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Musical Memories of my Father on Father’s Day

June 15th, 2008 · No Comments · Uncategorized

This year I wanted to do a special Father’s Day Issue in memory of my own father, the Rev. Dr. Michael Benjamin Hudnall. Daddy was a United Methodist minister in the S.C. Conference of the United Methodist Church. I was born in Durham, N.C. while he was in seminary at Duke University on the G.I. Bill after World War II.

Some of my earliest musical memories took place, not surprisingly in church and as a tiny girl I loved singing songs in Sunday School and hymns in church. My father always sang hymns lustily and made me want to do so as well. He always seemed so happy up there at the pulpit singing hymns and listening to the choir and would always turn around approvingly when they finished their anthems.
As a little girl, Daddy would come into my sister’s and my bedroom and teach us songs he learned as a child and some that he learned in the Army. We loved singing these songs and I especially remember singing “My Grandfather’s Clock,” “Oh My Pa-pa,” “Do Your Ears Hang Low,” and “A Capital Ship.” If you’d like to see a performance of “My Grandfather’s Clock” and “A Capital Ship,” you can click below. Even though this isn’t my father, sister and me, you can imagine what fun we had singing these songs.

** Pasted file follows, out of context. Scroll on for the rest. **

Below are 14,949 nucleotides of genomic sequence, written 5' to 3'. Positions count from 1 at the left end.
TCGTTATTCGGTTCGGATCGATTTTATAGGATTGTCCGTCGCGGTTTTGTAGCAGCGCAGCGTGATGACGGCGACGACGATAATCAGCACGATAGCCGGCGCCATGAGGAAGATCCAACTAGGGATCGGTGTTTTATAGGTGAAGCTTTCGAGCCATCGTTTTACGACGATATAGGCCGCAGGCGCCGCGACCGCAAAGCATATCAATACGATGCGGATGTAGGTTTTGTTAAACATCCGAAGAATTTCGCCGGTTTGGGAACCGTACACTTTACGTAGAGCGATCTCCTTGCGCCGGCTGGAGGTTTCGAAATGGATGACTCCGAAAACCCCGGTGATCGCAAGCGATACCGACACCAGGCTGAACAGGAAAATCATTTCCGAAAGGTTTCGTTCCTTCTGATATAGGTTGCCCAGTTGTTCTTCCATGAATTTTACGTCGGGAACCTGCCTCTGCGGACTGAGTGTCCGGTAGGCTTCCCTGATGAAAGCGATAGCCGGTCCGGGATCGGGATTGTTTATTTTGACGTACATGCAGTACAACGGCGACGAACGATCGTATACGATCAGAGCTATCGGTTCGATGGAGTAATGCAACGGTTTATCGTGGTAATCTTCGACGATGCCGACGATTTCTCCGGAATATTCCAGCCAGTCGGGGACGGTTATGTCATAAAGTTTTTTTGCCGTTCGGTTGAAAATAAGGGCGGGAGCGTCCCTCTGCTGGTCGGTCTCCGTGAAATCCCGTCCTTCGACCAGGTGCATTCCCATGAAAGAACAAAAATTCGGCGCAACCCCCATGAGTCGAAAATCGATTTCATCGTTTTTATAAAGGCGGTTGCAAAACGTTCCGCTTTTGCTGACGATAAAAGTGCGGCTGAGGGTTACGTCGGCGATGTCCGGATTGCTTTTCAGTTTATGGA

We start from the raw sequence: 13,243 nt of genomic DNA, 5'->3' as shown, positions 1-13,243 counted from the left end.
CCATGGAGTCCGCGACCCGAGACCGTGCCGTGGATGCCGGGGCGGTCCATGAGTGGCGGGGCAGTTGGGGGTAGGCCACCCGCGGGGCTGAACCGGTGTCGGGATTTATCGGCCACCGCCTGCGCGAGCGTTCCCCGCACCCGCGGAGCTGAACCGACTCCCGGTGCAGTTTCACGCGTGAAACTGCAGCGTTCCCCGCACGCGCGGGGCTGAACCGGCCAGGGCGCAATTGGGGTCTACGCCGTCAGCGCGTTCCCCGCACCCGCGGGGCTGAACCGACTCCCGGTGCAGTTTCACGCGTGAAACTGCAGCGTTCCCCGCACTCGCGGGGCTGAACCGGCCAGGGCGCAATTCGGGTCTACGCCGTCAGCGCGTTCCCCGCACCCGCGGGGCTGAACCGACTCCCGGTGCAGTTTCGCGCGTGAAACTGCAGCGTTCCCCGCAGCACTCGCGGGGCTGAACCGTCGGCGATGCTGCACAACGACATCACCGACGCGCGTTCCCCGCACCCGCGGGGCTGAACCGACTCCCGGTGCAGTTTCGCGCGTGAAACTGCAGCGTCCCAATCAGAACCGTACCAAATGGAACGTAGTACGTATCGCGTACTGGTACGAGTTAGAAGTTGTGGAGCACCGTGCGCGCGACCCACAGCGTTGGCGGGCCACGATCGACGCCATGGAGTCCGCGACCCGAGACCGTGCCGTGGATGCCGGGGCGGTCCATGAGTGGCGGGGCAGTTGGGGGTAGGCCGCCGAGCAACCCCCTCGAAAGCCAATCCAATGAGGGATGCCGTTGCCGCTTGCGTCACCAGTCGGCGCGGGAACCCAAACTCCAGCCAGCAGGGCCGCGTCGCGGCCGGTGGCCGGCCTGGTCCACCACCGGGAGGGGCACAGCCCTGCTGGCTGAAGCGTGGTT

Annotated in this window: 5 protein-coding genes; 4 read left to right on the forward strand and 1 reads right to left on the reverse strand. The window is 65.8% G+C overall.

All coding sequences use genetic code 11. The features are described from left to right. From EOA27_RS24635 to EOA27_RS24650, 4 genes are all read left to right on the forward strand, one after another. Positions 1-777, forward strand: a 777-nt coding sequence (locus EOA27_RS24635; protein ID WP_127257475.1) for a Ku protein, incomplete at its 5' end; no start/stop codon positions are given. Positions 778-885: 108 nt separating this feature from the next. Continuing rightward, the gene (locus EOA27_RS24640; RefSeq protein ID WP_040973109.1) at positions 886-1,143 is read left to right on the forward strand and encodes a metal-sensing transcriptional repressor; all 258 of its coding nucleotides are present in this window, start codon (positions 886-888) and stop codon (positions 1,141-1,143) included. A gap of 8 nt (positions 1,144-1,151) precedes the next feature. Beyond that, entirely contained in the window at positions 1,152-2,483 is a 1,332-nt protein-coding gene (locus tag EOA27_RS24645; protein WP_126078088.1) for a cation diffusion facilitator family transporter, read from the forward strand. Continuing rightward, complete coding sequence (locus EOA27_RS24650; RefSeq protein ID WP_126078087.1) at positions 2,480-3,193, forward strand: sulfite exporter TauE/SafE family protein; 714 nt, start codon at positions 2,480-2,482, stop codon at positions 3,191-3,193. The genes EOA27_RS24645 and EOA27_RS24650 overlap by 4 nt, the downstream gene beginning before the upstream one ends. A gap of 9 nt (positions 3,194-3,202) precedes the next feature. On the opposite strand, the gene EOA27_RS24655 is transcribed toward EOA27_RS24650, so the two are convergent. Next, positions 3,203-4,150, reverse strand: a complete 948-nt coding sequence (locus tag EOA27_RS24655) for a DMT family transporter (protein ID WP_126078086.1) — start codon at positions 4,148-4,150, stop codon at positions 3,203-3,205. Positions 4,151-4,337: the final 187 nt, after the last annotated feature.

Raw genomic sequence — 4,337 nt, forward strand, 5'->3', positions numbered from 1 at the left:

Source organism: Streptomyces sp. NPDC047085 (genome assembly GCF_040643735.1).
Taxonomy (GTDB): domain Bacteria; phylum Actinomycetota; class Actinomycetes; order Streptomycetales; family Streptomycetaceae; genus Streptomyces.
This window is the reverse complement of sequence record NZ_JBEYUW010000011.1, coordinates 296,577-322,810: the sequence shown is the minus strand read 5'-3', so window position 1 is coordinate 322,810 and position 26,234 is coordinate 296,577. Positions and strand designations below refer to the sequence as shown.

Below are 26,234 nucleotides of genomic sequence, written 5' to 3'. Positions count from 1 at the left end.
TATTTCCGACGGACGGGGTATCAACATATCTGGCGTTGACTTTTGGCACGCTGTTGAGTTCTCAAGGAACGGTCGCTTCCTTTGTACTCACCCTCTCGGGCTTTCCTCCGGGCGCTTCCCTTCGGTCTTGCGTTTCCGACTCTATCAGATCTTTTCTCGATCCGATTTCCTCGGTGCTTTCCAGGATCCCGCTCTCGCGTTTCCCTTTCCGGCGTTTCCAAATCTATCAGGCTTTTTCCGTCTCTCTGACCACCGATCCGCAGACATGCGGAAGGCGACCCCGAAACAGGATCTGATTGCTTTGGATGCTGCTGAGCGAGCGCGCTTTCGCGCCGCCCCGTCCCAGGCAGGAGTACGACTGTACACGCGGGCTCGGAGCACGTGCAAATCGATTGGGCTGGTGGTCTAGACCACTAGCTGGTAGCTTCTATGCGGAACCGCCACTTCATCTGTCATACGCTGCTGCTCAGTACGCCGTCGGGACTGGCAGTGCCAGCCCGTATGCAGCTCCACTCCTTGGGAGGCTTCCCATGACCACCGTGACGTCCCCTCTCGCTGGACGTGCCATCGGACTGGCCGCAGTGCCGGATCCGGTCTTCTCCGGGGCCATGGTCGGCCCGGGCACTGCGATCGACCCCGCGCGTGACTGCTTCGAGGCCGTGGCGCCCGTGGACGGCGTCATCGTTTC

When I started taking piano lessons at age 8, Daddy was always my biggest fan and I remember him telling me at one point that he could just lie on the living room couch, listening to me playing the piano and “float right up to Heaven!” Needless to say, that made me very happy! I always knew that even if my recitals didn’t go perfectly, Daddy would be first in line to congratulate me on a beautiful performance.

My father told me that he wished he could have taken piano lessons as a child but that his family didn’t have the money during the Great Depression and so he and his family enjoyed singing and making music other ways. Music is a gift from God and I never take it for granted. As I grew up and became a parent and a professional musician I wanted to give my own children the love and appreciation for music that my father gave me. He was also extremely proud of my children’s musical ability and encouraged them as he did me. A few years ago, my oldest daughter played her violin in Carnegie Hall and I knew that Daddy was there with us in spirit. He passed away in 1999 and was a very beloved human being. At his funeral, three different ministers gave tributes to him. If you’d like to read what the newspapers said about him, go HERE. I miss my father very much today but I have all of this sermons and a few tapes of him preaching and singing the hymns of Charles Wesley that he loved so much.


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